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Clinton campaign revs up N.C. voters



A super week of campaigning brought Democratic presidential candidate and former First Lady, Hillary Clinton and current First Lady Michelle Obama to North Carolina to rally voters. Former U.S. President Bill Clinton and current U.S. President Barack Obama also made trips to the state last week in an effort to garner more support.

Clinton’s husband and former President of the United States, Bill Clinton, came to Greensboro on Sunday, October 30 to campaign on her behalf. He spoke to a crowd in downtown Greensboro’s LeBauer Park as well as at Providence Baptist & Mt. Zion Baptist churches.

“If you haven’t voted, you have to,” said the former president, “because not voting in a battleground state like North Carolina is almost as bad as voting wrong.”

President Barack Obama made his visit to Chapel Hill, N.C. on Wednesday, November 2.

It was a first lady fest when Democratic Presidential candidate and former First Lady, Hillary Clinton and current First Lady Michelle Obama visited North Carolina just two weeks before Election Day. The two laid out the stakes of this year’s election at a rally in Winston-Salem on Thursday, October 27.

Both Clinton and Obama urged North Carolinians to get out the vote and make sure the Democratic ticket, including Senate candidate Deborah Ross and Gubernatorial candidate Roy Cooper, is elected on November 8. The First Lady recalled her husband’s tight victory in North Carolina in 2008 and loss here in 2012, reminding the crowd not to register a protest vote, but to vote for progress.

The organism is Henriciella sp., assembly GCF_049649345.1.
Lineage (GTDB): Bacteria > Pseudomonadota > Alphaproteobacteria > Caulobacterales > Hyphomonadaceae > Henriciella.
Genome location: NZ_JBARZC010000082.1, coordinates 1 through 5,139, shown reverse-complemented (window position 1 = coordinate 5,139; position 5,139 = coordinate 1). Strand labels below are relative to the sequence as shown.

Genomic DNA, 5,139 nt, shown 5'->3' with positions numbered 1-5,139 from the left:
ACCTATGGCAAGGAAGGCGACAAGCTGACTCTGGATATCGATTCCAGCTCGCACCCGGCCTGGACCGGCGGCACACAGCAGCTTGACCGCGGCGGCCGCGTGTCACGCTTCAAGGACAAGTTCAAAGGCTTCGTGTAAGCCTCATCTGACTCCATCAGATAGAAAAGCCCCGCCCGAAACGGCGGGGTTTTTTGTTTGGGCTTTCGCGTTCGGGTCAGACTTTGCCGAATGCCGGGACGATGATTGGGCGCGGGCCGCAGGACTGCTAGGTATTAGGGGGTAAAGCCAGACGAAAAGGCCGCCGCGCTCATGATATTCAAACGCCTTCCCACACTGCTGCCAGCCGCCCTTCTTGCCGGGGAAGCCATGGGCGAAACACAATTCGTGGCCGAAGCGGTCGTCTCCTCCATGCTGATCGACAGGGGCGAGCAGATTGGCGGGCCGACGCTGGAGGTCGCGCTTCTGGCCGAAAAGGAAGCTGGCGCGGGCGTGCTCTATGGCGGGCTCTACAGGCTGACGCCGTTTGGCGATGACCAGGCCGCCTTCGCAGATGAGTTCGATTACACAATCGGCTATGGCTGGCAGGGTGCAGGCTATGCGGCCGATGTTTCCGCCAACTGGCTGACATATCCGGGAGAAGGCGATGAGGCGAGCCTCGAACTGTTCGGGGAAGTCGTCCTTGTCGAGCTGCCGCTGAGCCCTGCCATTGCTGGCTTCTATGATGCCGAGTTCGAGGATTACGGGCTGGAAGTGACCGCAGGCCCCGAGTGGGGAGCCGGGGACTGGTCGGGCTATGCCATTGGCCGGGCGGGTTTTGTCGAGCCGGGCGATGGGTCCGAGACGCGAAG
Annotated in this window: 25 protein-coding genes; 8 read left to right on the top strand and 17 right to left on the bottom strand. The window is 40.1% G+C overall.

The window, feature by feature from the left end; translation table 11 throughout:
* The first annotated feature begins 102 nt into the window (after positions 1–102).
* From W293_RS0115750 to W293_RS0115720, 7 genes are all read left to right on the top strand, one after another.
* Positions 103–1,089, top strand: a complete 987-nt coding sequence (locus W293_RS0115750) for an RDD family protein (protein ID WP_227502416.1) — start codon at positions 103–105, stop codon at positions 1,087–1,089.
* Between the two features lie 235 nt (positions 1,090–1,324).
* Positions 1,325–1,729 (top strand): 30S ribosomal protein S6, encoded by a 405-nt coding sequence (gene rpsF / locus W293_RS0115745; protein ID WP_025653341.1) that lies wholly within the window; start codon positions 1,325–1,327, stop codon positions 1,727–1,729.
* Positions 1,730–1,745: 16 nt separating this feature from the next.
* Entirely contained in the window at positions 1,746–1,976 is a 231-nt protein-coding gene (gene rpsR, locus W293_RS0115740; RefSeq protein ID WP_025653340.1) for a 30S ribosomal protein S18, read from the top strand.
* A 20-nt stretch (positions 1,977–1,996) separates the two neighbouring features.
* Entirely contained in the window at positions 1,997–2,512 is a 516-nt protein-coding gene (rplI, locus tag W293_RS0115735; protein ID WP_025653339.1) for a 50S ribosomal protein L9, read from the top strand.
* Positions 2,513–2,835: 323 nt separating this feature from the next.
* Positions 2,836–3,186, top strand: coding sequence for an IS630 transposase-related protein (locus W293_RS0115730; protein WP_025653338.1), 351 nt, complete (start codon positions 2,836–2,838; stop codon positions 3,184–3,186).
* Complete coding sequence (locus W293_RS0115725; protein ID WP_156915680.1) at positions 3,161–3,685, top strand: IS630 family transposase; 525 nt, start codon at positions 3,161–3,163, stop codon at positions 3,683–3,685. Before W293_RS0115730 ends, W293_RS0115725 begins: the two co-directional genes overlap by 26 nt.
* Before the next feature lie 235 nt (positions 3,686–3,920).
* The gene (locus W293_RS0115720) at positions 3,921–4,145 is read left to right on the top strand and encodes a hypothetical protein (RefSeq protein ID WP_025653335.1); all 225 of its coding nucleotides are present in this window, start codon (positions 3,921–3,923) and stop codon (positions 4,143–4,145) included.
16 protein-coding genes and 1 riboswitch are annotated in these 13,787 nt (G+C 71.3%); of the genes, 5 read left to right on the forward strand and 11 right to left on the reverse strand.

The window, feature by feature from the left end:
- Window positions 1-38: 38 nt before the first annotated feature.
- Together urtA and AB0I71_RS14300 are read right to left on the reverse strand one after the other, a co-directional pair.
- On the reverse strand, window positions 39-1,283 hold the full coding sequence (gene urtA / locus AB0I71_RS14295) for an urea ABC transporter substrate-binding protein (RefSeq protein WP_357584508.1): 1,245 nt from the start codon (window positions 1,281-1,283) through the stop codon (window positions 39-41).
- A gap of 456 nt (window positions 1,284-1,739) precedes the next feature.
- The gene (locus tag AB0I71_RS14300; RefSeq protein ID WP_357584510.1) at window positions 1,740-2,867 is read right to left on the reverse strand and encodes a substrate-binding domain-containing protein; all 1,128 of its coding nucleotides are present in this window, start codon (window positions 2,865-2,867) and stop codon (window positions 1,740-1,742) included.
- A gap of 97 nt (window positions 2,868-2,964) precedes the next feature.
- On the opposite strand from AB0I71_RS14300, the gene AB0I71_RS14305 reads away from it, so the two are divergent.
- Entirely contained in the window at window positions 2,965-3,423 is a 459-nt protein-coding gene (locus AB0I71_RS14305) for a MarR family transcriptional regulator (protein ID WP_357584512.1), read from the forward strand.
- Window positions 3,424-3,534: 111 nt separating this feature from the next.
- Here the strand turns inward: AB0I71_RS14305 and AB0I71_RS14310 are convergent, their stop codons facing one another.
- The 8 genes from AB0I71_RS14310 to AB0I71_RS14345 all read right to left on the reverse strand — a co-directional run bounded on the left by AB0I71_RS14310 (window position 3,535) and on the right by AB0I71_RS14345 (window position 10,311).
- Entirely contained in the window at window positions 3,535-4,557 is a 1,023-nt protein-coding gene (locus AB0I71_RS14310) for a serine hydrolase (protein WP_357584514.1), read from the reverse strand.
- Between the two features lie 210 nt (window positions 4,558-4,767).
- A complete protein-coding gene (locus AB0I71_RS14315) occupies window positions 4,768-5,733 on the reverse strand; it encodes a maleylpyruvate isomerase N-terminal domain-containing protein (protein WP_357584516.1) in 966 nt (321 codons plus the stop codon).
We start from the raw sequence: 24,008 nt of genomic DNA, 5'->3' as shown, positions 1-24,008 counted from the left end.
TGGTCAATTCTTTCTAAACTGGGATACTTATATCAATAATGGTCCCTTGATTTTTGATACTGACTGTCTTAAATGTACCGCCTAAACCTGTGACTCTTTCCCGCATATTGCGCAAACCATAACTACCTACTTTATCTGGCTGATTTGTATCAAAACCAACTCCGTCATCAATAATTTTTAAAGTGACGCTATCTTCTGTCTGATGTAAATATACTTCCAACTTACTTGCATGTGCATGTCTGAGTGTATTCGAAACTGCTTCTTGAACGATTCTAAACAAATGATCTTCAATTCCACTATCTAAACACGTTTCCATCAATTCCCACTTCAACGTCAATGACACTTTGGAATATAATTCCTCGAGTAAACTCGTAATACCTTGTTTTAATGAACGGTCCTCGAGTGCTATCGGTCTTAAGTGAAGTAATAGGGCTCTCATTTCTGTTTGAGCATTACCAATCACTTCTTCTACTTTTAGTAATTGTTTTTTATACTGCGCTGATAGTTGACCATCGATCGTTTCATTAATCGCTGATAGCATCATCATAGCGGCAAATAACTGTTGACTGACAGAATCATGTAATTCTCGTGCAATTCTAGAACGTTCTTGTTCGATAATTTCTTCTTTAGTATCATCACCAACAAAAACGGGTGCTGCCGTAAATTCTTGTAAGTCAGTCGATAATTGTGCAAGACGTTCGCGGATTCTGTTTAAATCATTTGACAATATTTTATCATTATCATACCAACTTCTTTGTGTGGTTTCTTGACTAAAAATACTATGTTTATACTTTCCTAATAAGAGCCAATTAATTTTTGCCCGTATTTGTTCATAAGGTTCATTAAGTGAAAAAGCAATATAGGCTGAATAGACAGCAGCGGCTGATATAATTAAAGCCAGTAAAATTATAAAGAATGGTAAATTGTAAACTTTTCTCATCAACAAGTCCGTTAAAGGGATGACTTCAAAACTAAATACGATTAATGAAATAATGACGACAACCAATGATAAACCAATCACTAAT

The two ladies each complimented the other on their accomplishments. Clinton reiterated her admiration for the First Lady’s work on behalf of education for women and girls, better nutrition for kids and opportunities for military families.

The First Lady called Clinton the sort of president the nation’s children deserve, someone who can unite the country, rather than divide it. Obama touched on Hillary’s personal life, noting that she was the daughter of an orphan and understands the significance of the American Dream and will protect it for the next generation.

“Remember that. It’s a country where a girl like me, from the South side of Chicago, whose great-great-grandfather was a slave, can go to the finest universities on Earth; a country where a biracial kid from Hawaii, the son of a single mother, can make it to the White House; a country where the daughter of an orphan can break that highest and hardest glass ceiling and become president of the United States. That is who we are,” said Obama. “That is what’s possible here in America, but only when we come together, only when we work for it and fight for it.”

Clinton also highlighted a new anti-bullying plan aimed at creating safer schools for children. Her “Better Than Bullying,” initiative would provide $500 million in new funding to states that develop comprehensive anti-bullying plans.

“We’ve got to make sure all our kids know that America has a place for you — the American Dream is big enough for you. We’ve got to make sure they learn the right lessons about how to treat people. I can’t think of anything more important than making sure every single one of our kids knows that they are loved just as they are,” said Clinton.

After her appearance in Winston, Clinton surprised University of North Carolina at Greensboro students at a voting site on campus and attended a homecoming pep rally at North Carolina Agricultural and Technical State University.

“Early voting is really all about you,” Clinton told students at the pep rally. “We’re going to have the biggest vote ever in North Carolina if all of you come out and vote.”

Early voting continues through Nov. 5 and Election Day is Nov. 8.